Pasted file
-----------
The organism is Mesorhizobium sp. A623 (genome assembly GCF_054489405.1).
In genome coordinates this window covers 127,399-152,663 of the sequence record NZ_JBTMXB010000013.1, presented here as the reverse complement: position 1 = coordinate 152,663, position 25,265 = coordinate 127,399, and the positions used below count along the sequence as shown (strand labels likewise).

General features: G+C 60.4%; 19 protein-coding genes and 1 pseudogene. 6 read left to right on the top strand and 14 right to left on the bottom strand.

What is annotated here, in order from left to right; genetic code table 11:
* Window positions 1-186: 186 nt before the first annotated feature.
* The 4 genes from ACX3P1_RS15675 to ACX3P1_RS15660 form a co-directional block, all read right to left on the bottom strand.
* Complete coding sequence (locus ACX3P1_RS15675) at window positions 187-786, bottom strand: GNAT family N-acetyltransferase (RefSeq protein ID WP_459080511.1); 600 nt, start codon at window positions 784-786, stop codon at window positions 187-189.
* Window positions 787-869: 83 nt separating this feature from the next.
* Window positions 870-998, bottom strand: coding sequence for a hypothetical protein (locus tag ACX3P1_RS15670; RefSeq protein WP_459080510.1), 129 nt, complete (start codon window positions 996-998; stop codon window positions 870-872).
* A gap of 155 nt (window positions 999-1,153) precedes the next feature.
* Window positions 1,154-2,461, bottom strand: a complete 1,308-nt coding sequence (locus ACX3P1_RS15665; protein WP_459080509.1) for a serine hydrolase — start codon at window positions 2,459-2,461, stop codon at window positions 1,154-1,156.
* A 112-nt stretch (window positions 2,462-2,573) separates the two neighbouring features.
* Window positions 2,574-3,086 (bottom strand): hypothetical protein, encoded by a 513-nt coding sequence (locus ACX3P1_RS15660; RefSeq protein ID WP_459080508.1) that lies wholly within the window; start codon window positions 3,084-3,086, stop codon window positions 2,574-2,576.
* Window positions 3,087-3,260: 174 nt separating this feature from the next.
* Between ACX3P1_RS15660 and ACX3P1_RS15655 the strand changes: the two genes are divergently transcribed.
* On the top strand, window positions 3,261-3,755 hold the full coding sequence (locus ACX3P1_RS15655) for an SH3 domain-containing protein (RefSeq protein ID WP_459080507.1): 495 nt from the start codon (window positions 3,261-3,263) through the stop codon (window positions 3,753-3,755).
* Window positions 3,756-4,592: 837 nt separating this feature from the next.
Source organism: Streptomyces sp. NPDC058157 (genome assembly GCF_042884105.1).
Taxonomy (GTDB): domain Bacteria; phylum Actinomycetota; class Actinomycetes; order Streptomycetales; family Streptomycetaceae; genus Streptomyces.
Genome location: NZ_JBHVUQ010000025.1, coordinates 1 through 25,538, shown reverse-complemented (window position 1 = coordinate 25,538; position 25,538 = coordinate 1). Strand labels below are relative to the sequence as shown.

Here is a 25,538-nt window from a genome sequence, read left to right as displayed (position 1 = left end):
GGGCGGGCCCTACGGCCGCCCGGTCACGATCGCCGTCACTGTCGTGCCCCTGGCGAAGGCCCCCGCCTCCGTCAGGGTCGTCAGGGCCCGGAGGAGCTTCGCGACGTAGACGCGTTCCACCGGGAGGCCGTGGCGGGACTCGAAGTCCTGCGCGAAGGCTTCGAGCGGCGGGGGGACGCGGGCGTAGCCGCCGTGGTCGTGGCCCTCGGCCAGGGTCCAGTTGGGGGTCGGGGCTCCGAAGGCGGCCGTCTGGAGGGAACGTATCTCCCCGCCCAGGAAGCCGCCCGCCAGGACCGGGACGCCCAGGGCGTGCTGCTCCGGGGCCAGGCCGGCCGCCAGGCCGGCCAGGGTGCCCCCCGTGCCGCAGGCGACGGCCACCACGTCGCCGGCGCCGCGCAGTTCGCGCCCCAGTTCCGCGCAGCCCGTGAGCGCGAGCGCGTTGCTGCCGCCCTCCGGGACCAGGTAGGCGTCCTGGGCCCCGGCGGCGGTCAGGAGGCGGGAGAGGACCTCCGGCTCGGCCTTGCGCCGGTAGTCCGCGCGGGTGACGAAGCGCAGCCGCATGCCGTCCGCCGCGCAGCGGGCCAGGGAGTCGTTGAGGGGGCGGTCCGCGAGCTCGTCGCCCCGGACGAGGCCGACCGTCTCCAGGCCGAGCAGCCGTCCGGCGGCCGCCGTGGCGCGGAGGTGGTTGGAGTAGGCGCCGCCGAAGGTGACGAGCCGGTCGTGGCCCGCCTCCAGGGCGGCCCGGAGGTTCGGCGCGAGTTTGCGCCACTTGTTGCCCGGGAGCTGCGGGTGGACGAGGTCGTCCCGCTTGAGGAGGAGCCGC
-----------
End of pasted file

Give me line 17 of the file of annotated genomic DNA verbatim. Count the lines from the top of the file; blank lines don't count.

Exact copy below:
* Window positions 3,756-4,592: 837 nt separating this feature from the next.